In the B2B marketing world, there are endless perspectives on how to captivate an audience. Whether you’re selling a sweet new widget or a specialty service, there’s always a fresh approach to converting prospects in the digital landscape. Just when you think you know what to do next to grow your business, another philosophy emerges to dissect and destroy your strategy. So, what’s a marketer to do?
When it comes to helping marketers find success, NetLine’s SVP of Audience and Product, David Fortino posits a fairly resolute theory – and that is democratizing lead gen. This is the notion that B2B marketers across industries and company size should be able to control and influence lead generation for their unique goals. The underlying philosophy is that regardless of revenue, organizations should have the same access to a more premium level of targeting and controls. Influence shouldn’t only be available to the big dogs! Democratizing lead gen means any size company can have a voice in the increasingly competitive content universe.
Similarly, our friend Newell Thompson, SVP of Sales and Marketing at Fabl, employs this concept in the development of engaging voices for brands at any point in their lifecycle. Fabl is a cloud-based publishing platform that allows any size organization to emerge or reinvent itself with compelling webpages. More than a website, Fabl is a tool to that helps brands showcase their story.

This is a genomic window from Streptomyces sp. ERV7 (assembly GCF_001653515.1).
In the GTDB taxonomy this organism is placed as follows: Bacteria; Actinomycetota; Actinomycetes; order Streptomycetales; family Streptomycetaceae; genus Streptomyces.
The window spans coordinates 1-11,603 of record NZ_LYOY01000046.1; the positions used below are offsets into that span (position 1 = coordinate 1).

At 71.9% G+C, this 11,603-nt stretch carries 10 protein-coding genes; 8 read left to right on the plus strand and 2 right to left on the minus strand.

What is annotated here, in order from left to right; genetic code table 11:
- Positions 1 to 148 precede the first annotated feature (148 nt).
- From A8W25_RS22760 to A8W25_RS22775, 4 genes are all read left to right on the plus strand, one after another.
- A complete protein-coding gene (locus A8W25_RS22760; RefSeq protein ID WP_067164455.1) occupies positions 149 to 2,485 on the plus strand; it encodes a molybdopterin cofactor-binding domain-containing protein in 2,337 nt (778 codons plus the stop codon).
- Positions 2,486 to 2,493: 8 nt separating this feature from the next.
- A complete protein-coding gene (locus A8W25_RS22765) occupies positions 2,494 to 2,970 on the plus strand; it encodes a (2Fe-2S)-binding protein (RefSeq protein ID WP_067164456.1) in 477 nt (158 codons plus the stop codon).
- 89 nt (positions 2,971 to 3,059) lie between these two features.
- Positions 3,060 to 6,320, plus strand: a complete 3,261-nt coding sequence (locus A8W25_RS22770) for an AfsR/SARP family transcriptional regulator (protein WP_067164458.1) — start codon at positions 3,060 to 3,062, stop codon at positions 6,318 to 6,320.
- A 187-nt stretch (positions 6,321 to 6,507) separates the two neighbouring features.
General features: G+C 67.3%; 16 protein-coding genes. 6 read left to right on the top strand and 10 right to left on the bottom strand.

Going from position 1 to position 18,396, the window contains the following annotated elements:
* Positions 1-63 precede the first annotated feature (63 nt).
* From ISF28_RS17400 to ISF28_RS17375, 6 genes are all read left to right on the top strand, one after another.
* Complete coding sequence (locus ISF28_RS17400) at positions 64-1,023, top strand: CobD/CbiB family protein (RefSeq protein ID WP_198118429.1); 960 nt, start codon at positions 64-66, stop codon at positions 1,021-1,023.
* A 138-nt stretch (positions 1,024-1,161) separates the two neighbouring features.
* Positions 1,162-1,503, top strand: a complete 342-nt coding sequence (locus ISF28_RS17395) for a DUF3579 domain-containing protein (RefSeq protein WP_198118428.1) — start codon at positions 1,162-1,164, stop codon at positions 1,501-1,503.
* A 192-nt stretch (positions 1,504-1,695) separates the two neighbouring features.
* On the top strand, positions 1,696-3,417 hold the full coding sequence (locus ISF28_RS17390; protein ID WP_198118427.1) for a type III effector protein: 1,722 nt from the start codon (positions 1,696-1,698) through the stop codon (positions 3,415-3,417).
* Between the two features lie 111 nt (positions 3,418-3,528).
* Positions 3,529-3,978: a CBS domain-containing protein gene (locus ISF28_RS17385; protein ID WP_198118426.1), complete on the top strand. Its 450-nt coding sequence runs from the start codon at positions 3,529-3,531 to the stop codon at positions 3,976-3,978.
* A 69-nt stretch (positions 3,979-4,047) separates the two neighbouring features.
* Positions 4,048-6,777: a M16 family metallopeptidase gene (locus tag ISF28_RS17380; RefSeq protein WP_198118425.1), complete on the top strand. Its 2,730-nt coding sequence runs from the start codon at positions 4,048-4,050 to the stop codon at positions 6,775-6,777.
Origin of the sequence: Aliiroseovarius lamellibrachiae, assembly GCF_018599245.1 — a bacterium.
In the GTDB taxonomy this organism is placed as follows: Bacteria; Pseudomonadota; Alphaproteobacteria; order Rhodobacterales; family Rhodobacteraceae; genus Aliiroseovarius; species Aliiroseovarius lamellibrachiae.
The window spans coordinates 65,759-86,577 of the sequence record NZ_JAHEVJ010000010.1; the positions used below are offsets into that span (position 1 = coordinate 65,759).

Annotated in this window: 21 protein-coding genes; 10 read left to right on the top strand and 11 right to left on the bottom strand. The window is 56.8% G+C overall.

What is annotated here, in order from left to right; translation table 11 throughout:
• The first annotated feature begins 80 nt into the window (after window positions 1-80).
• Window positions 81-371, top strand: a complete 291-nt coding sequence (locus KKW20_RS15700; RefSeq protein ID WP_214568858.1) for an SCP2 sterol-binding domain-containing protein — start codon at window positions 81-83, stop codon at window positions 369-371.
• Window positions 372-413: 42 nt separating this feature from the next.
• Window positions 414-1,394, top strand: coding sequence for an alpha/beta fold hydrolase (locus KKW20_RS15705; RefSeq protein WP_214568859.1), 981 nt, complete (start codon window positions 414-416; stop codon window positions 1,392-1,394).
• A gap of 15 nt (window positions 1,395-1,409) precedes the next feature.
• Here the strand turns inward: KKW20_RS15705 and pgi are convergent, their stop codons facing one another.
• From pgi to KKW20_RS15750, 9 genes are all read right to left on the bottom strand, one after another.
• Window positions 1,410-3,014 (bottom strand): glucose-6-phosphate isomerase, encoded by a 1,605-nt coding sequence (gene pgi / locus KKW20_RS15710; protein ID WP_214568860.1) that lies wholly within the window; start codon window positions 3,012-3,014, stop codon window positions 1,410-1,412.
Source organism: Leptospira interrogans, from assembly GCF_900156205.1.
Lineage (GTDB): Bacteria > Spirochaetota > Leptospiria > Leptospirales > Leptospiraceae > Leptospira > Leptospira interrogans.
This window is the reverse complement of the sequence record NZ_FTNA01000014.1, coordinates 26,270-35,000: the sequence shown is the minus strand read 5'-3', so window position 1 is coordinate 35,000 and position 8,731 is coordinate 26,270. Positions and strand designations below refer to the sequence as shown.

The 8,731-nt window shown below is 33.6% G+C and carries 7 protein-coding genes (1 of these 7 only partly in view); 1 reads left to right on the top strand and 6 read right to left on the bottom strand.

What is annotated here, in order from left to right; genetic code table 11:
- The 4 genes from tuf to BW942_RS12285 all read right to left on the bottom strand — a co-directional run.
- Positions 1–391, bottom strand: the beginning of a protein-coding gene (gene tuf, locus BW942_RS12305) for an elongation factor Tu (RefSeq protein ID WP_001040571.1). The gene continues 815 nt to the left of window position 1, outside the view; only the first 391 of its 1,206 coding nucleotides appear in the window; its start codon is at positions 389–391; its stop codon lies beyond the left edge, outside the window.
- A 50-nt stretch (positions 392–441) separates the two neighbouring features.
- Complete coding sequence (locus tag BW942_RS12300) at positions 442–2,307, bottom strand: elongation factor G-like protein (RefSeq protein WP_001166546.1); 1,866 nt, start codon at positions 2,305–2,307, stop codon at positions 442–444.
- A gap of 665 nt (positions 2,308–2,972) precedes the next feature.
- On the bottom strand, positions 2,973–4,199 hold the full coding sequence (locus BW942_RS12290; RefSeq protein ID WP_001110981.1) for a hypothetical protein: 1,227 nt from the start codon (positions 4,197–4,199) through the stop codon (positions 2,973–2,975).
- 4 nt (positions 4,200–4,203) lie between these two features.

David and Newell swapped notes on content marketing, demand generation, and their views on supporting marketers to grow their businesses. Enterprise Marketer got the two together on the floor of CMWorld:
Highlights from the Transcript
Debunking Social Media as Viable Lead-gen Tool
[NT] Is social a viable way to generate B2B leads?
[DF] So mixed message here, and I apologize in advance. I would say LinkedIn is great if you are willing to do the work. What I mean by that is that you need to cultivate explicitly who you’re trying to target and inherently tie your media execution to a model that supports efficient and cost-effective lead generation. What LinkedIn sells to marketers is not that. LinkedIn sells you a product that’s specifically about lead generation. They position it as a lead-gen tool, but they comically charge you on a CPM basis. To me, that’s kind of diametrically opposed.
Empowering Marketers through Self-Service Culture
[NT] […] Creatively, I’m spinning out of a legacy publishing career into Fabl. My biggest challenge working in content creation in a brand studio was time and effectiveness of getting the story out the door in an efficient manner. All the back and forth edit approvals, legal, compliance. What Fabl does is it compresses the production cycle and makes it easier for producers and creators to get the content out the door, again, understanding the creative beauty and immersive nature of the platform we’ve built.